At the first and second village elections the Whigs had begun to show some strength, but there was little of the excitement of party spirit until the Presidential election of 1840, when as above intimated the tables were nearly turned, the vote of the county being 319 Whig to 320 Democratic. In that year, of the 'Tippecanoe and Tyler too' canvass against Van Buren, party spirit ran high, and the local enthusiasm and excitement were about as great here as in other parts of the country. Log cabins, hard cider and coon skins on the one side, and roosters and hickory poles on the other, were the favorite party emblems during the canvass. Delegations from all the country round came in to village mass meetings, eating houses were crowded tables in the open air were bounteously loaded, and johnny cake and cider and whiskey were disbursed freely. A local Liberty Party organization was formed in 1841, which nominated James Ballard as candidate for the State Legislature, and gave him sixteen votes; while 661 votes were cast for George W. Dexter, Democrat, and 428 for William B. Hawks, Whig, in this Representative district, comprising the counties of Kent, Ionia and Ottawa, and northward. This Liberty Party was a plant of rapid growth, and from it sprang the Free Soil party of 1848 and 1852, and the Free Democratic party, holding a distinct and fast growing organization until finally merged in the Republican party in 1854.The canvass of 1844 was substantially a repetition of that of 1840, with somewhat less of popular enthusiasm, though quite as rabid in newspaper warfare. Among the Democratic political couplets of the time was this:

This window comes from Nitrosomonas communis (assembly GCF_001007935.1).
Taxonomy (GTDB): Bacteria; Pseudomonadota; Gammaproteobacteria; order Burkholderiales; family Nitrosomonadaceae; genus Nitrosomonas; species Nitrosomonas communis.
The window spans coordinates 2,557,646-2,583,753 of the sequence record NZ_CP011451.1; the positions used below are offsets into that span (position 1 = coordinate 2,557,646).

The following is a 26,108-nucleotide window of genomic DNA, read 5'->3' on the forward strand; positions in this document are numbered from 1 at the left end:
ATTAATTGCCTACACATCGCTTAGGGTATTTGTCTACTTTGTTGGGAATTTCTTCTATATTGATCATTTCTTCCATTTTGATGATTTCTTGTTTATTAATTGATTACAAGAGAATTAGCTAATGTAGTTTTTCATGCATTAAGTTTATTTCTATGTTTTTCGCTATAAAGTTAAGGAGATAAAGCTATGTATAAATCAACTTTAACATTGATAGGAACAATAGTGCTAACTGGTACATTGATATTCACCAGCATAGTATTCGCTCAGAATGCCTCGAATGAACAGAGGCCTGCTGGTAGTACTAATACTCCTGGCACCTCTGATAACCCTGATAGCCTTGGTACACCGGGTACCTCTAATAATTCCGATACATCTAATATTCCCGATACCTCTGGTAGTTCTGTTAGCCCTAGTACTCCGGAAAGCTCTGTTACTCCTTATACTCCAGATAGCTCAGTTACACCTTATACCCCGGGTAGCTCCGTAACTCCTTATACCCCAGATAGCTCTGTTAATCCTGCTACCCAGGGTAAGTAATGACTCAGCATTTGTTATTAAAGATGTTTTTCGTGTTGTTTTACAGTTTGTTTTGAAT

"Those sheets what have the biggest lies in,
Go strong for Clay and Frelinghuysen."

The canvass of 1848, coming just after the close of the Mexican war, was also a lively one, in which at the election the Whigs had a plurality in Grand Rapids of 24 votes. The